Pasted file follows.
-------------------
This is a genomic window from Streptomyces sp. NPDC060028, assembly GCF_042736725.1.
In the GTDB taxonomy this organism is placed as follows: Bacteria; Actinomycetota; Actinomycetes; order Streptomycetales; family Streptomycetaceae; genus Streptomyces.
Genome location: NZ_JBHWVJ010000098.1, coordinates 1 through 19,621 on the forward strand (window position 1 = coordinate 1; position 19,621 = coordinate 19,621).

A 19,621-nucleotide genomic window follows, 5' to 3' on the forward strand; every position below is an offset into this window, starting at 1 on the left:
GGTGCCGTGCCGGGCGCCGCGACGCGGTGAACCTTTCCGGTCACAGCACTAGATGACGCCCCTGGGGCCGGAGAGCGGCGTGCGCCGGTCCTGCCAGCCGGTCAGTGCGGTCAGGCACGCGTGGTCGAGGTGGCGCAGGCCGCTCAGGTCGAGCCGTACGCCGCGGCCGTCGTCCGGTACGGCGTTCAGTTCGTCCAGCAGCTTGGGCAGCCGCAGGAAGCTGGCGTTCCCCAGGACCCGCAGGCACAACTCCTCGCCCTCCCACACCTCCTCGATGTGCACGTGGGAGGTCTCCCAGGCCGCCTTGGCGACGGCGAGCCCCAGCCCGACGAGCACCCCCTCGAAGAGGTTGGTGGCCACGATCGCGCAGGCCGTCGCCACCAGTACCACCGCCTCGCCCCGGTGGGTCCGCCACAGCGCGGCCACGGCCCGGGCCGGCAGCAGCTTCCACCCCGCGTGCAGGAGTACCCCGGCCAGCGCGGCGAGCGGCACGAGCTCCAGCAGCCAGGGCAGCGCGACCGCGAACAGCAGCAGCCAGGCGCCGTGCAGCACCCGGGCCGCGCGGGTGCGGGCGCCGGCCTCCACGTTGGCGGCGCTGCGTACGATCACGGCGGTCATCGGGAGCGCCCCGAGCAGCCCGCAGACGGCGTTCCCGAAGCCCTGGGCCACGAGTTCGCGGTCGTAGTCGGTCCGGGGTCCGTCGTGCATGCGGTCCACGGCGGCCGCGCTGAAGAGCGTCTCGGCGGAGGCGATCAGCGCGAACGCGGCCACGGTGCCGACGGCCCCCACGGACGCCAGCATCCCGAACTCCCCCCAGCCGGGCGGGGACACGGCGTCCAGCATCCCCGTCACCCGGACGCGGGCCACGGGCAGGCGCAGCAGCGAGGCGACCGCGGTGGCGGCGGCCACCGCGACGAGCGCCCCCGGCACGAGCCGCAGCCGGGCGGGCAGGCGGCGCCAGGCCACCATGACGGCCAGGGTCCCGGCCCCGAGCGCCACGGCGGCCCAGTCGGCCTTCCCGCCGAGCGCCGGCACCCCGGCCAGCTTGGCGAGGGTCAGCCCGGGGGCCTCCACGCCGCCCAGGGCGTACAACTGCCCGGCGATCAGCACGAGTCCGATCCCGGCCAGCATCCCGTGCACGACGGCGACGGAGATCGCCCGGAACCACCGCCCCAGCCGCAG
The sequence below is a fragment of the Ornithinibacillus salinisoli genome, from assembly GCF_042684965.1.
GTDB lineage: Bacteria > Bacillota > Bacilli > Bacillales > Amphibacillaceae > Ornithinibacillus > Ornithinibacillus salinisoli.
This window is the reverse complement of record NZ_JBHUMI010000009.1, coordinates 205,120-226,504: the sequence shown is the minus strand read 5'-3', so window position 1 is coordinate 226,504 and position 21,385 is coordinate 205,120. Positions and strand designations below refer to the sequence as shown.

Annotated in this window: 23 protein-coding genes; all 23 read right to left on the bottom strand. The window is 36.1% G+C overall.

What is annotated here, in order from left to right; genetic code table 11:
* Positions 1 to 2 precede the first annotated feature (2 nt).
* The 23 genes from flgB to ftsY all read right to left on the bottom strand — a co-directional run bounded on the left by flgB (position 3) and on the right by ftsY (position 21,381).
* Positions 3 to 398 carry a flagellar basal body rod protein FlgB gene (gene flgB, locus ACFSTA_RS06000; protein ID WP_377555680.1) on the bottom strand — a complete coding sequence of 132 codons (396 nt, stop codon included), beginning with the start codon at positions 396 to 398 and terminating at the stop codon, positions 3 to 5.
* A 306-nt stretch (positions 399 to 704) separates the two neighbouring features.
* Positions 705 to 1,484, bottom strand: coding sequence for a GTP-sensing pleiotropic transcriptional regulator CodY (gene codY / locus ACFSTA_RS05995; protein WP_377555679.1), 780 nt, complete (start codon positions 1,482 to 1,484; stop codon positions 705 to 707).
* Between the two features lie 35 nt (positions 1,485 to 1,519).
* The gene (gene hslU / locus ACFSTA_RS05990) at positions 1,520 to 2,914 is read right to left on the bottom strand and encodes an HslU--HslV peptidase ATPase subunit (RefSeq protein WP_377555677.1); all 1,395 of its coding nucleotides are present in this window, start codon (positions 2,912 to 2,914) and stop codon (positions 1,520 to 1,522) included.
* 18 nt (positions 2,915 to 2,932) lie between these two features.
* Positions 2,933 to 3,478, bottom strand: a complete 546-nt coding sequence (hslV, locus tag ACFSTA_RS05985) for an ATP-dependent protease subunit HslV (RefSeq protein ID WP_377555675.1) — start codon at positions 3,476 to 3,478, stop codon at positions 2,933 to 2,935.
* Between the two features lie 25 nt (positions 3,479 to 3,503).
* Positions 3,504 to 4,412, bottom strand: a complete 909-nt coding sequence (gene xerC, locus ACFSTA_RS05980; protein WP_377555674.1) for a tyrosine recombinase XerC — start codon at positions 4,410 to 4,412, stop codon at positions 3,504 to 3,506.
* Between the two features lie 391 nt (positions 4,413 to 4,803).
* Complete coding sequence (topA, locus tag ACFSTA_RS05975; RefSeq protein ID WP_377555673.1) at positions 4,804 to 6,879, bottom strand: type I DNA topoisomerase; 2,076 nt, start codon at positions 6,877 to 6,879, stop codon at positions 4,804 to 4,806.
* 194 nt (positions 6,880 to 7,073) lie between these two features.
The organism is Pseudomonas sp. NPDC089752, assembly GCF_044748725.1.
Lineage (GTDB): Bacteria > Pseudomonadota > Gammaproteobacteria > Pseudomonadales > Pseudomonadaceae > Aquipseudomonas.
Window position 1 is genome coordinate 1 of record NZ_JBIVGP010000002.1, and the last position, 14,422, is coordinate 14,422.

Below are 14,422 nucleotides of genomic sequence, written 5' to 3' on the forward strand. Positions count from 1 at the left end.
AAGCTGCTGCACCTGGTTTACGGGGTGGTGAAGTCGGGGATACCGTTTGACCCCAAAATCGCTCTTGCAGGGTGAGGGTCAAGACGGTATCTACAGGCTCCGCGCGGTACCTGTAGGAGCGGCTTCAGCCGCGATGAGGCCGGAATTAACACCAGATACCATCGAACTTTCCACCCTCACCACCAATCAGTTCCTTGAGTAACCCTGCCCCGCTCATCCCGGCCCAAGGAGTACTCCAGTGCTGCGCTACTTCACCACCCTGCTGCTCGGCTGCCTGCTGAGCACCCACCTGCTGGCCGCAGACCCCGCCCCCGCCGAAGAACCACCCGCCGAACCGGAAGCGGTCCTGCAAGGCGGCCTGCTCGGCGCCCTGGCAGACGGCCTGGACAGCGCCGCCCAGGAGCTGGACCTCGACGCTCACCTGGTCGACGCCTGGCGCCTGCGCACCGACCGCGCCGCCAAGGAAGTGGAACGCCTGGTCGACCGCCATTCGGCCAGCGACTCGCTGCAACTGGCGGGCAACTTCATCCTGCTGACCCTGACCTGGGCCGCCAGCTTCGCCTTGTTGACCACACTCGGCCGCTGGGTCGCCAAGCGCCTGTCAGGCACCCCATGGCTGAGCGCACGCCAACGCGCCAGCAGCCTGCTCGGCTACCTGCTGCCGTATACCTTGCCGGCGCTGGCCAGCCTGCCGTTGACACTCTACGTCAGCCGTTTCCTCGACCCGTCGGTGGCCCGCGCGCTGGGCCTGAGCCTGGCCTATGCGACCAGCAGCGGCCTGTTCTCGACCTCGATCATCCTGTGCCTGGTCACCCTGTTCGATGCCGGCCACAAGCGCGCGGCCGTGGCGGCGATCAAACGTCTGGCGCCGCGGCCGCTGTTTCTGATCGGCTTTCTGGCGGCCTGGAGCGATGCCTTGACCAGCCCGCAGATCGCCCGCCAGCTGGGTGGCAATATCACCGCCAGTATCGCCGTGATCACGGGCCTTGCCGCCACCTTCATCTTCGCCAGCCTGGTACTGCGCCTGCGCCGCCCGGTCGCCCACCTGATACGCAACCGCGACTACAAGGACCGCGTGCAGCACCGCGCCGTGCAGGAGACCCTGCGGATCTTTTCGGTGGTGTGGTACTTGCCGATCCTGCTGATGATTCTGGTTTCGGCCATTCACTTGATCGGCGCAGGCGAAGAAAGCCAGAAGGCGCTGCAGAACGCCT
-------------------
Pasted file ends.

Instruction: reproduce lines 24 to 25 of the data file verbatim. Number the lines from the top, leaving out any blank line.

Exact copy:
* 194 nt (positions 6,880 to 7,073) lie between these two features.
The organism is Pseudomonas sp. NPDC089752, assembly GCF_044748725.1.